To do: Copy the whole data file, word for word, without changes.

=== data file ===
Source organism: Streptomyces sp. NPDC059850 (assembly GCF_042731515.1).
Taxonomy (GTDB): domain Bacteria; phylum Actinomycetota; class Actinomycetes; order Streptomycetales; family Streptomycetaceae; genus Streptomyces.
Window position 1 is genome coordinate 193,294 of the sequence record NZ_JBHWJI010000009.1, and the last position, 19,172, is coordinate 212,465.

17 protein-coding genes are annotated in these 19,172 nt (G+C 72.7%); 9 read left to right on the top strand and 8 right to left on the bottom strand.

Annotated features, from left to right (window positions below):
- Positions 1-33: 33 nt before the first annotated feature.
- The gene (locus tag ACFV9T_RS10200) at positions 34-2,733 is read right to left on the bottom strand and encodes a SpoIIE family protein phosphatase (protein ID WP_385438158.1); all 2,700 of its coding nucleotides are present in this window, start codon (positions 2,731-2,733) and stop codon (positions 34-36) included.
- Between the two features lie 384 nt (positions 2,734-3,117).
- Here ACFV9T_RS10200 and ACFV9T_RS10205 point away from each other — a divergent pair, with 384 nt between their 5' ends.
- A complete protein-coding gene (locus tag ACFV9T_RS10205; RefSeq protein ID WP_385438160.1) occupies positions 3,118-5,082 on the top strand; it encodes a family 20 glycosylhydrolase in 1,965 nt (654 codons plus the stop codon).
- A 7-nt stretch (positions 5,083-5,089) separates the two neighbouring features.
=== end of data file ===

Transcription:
Source organism: Streptomyces sp. NPDC059850 (assembly GCF_042731515.1).
Taxonomy (GTDB): domain Bacteria; phylum Actinomycetota; class Actinomycetes; order Streptomycetales; family Streptomycetaceae; genus Streptomyces.
Window position 1 is genome coordinate 193,294 of the sequence record NZ_JBHWJI010000009.1, and the last position, 19,172, is coordinate 212,465.

17 protein-coding genes are annotated in these 19,172 nt (G+C 72.7%); 9 read left to right on the top strand and 8 right to left on the bottom strand.

Annotated features, from left to right (window positions below):
- Positions 1-33: 33 nt before the first annotated feature.
- The gene (locus tag ACFV9T_RS10200) at positions 34-2,733 is read right to left on the bottom strand and encodes a SpoIIE family protein phosphatase (protein ID WP_385438158.1); all 2,700 of its coding nucleotides are present in this window, start codon (positions 2,731-2,733) and stop codon (positions 34-36) included.
- Between the two features lie 384 nt (positions 2,734-3,117).
- Here ACFV9T_RS10200 and ACFV9T_RS10205 point away from each other — a divergent pair, with 384 nt between their 5' ends.
- A complete protein-coding gene (locus tag ACFV9T_RS10205; RefSeq protein ID WP_385438160.1) occupies positions 3,118-5,082 on the top strand; it encodes a family 20 glycosylhydrolase in 1,965 nt (654 codons plus the stop codon).
- A 7-nt stretch (positions 5,083-5,089) separates the two neighbouring features.